Nov/Dec Editorial Note, Adidas and Sweatshops, Co-opoly, etc.

by Chris Sturr | December 13, 2012

(1) Nov/Dec Issue:We’re still trying to get back on schedule with the magazine;  we didn’t make much progress toward that goal with the Nov/Dec issue, but I think we’ll catch up some with the Jan/Feb issue.  Anyhow, the Nov/Dec issue has been sent to e-subscribers, and it will ship out shortly to print subscribers.  It’s a great issue, I think.  Here’s the editorial note from p. 2; more than usual we were able to show how several of the articles are related to each other, and to what’s in the news (the “fiscal cliff,” the Grand Bargain/Betrayal, etc.):

The Grand Betrayal
The combination of tax increases and spending cuts that Congress set up to detonate in January 2013, as a result of the debt-ceiling debacle of summer 2011, surely would endanger our current weak recovery. That doesn’t mean that the fiscal cliff is a real crisis.  As Heidi Garrett-Peltier argued in our September/October issue (“Don’t Drive Off the Fiscal Cliff!”), Congress could easily achieve long-term budget balance with a combination of tax increases on the rich and cuts to military spending. Instead, the fiscal cliff that Congress set up was a pretext, by members of both parties, to create pressure for a “Grand Bargain.” Obama and congressional Democrats would make concessions on “entitlements” in exchange for concessions on taxes from the Republicans.
This kind of bargain would be no bargain at all for most people. Rather, it would be another step in the “structural adjustment” of the U.S. economy. As “Ask Dr. Dollar” columnist Arthur MacEwan argues, we do not tend to use this term, in the United States, to refer to changes in domestic economic policy to benefit corporations and high-income individuals. The overall thrust of economic policy in recent decades, however, has been the same here as in countries where the International Monetary Fund and World Bank pushed “structural adjustment” as a condition for loans: to “shift the government towards supporting business and the well-being of the elites at the expense of lower-income groups.”
In this issue’s “Up Against the Wall Street Journal,” Dollars & Sense co-editor Alejandro Reuss dismantles one argument for cutting programs like Social Security and Medicare:  New York Times columnist David Brooks’ claim that the “entitlement state” has ballooned out of control since the early 1960s, and threatens to “bankrupt the country.” As Reuss shows, Brooks wildly overstates the numbers, and fails to account for the actual benefits people, and society as a whole, derive from “entitlement” spending.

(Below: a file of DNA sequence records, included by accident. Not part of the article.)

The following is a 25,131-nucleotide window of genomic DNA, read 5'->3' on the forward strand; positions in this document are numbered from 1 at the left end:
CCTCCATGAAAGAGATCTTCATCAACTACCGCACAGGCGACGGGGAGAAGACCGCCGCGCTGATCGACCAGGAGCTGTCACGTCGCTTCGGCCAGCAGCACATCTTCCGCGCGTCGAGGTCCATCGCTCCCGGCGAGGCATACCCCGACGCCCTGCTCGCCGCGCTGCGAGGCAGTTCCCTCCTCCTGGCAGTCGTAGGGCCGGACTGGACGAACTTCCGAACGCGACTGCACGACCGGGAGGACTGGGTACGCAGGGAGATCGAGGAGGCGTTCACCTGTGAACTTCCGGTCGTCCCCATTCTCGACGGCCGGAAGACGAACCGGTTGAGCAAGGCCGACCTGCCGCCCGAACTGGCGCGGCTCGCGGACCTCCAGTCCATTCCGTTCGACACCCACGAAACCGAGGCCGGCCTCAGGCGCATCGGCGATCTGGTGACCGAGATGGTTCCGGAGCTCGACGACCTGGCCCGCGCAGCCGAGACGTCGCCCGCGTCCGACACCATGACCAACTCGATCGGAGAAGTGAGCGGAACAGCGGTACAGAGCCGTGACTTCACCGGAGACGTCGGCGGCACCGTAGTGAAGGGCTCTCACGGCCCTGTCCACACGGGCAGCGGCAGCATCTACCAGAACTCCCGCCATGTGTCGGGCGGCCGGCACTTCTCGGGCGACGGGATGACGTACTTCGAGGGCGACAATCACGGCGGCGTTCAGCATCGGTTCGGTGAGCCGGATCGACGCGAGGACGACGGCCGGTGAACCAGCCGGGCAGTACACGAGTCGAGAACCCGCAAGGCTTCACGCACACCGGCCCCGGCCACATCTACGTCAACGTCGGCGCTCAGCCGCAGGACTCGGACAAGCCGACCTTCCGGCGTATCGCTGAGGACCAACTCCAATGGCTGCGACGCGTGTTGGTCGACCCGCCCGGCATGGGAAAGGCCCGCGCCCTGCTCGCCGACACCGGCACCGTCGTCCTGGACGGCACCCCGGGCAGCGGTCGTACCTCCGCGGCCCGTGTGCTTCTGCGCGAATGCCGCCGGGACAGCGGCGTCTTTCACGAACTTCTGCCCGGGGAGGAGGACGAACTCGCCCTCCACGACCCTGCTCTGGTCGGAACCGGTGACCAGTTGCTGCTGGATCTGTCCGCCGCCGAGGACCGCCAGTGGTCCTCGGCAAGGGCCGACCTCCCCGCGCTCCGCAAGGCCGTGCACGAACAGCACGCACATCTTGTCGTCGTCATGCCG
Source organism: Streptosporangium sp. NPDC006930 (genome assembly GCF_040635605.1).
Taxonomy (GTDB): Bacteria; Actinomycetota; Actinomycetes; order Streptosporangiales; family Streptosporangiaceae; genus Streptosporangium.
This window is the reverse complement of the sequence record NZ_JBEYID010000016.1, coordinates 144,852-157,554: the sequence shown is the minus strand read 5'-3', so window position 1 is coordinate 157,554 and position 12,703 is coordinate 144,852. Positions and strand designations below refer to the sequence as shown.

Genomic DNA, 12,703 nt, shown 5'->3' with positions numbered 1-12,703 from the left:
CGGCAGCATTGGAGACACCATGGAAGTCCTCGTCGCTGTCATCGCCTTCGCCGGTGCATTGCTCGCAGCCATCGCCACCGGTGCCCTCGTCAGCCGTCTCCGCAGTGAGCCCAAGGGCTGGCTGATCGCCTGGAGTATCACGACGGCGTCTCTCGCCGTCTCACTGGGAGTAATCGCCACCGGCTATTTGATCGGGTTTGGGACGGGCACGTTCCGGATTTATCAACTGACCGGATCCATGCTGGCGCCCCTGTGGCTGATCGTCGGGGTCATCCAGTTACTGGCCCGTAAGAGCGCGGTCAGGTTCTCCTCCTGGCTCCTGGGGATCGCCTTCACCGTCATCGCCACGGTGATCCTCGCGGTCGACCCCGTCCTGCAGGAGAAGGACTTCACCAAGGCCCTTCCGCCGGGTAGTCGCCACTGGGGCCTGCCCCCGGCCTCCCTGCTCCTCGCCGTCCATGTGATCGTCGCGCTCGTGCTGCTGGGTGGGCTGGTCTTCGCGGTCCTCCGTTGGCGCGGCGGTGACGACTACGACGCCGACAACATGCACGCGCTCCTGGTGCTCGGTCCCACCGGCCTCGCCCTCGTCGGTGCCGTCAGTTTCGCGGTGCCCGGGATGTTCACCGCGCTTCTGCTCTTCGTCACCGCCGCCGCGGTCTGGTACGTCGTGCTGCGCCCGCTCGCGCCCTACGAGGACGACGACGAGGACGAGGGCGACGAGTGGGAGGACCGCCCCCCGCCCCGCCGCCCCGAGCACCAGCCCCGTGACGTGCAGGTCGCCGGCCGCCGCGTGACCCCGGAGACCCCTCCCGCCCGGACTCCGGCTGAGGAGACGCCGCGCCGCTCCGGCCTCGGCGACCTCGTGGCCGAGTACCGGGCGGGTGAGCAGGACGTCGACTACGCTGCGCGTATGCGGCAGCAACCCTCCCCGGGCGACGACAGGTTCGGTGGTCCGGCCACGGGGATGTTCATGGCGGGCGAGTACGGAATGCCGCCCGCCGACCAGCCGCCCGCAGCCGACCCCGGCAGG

Economist Jayati Ghosh tackles the parallel issue of fiscal austerity in Europe. She reviews how badly austerity has turned out in the EU—inflicting incalculable suffering while only exacerbating the fiscal problems of highly indebted countries like Greece. Only a reversal of the austerity policies pushed by higher-income “surplus” countries like Germany, she argues, can stave off a double-dip recession in Europe. A new downturn, Ghosh warns, would likely engulf not only the whole of Europe, but also the United States and other economies around the world.
Marty Wolfson, in this issue’s “Comment,” explains how conservative politicians have used free-market rhetoric to justify attacks on the safety net, labor unions, and other protections for ordinary people. They have portrayed the “success” of the very rich as the just deserts of talent and hard work. So income redistribution, they say, amounts to unfairly re-jiggering the verdict of the “free market.” Even many liberals, Wolfson points out, buy into the narrative that conservatives are just defending free-market outcomes. In reality, however, conservative economic policies have sought to rig outcomes in favor of corporations and the rich—reducing the size of government when convenient and demanding government interventions of various kinds when necessary.